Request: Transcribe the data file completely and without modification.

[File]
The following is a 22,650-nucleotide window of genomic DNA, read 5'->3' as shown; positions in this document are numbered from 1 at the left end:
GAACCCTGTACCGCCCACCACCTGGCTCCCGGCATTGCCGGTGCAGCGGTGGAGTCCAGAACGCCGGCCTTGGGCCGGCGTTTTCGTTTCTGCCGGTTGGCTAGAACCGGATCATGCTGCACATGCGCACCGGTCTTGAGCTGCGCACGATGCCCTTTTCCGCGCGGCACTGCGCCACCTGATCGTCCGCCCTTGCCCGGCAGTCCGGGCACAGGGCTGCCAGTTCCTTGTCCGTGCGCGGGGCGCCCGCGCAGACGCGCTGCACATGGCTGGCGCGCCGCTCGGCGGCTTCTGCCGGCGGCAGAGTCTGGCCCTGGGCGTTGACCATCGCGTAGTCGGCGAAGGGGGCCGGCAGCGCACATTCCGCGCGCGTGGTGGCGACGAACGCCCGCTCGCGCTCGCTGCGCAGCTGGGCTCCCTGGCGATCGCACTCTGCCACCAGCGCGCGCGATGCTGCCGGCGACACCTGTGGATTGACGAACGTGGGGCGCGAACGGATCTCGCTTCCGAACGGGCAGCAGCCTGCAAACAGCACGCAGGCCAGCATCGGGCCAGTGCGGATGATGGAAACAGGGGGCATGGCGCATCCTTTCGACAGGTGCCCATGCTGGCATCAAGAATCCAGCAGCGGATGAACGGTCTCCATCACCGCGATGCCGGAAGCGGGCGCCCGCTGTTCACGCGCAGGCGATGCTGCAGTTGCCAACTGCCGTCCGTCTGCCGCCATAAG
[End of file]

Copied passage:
The following is a 22,650-nucleotide window of genomic DNA, read 5'->3' as shown; positions in this document are numbered from 1 at the left end:
GAACCCTGTACCGCCCACCACCTGGCTCCCGGCATTGCCGGTGCAGCGGTGGAGTCCAGAACGCCGGCCTTGGGCCGGCGTTTTCGTTTCTGCCGGTTGGCTAGAACCGGATCATGCTGCACATGCGCACCGGTCTTGAGCTGCGCACGATGCCCTTTTCCGCGCGGCACTGCGCCACCTGATCGTCCGCCCTTGCCCGGCAGTCCGGGCACAGGGCTGCCAGTTCCTTGTCCGTGCGCGGGGCGCCCGCGCAGACGCGCTGCACATGGCTGGCGCGCCGCTCGGCGGCTTCTGCCGGCGGCAGAGTCTGGCCCTGGGCGTTGACCATCGCGTAGTCGGCGAAGGGGGCCGGCAGCGCACATTCCGCGCGCGTGGTGGCGACGAACGCCCGCTCGCGCTCGCTGCGCAGCTGGGCTCCCTGGCGATCGCACTCTGCCACCAGCGCGCGCGATGCTGCCGGCGACACCTGTGGATTGACGAACGTGGGGCGCGAACGGATCTCGCTTCCGAACGGGCAGCAGCCTGCAAACAGCACGCAGGCCAGCATCGGGCCAGTGCGGATGATGGAAACAGGGGGCATGGCGCATCCTTTCGACAGGTGCCCATGCTGGCATCAAGAATCCAGCAGCGGATGAACGGTCTCCATCACCGCGATGCCGGAAGCGGGCGCCCGCTGTTCACGCGCAGGCGATGCTGCAGTTGCCAACTGCCGTCCGTCTGCCGCCATAAG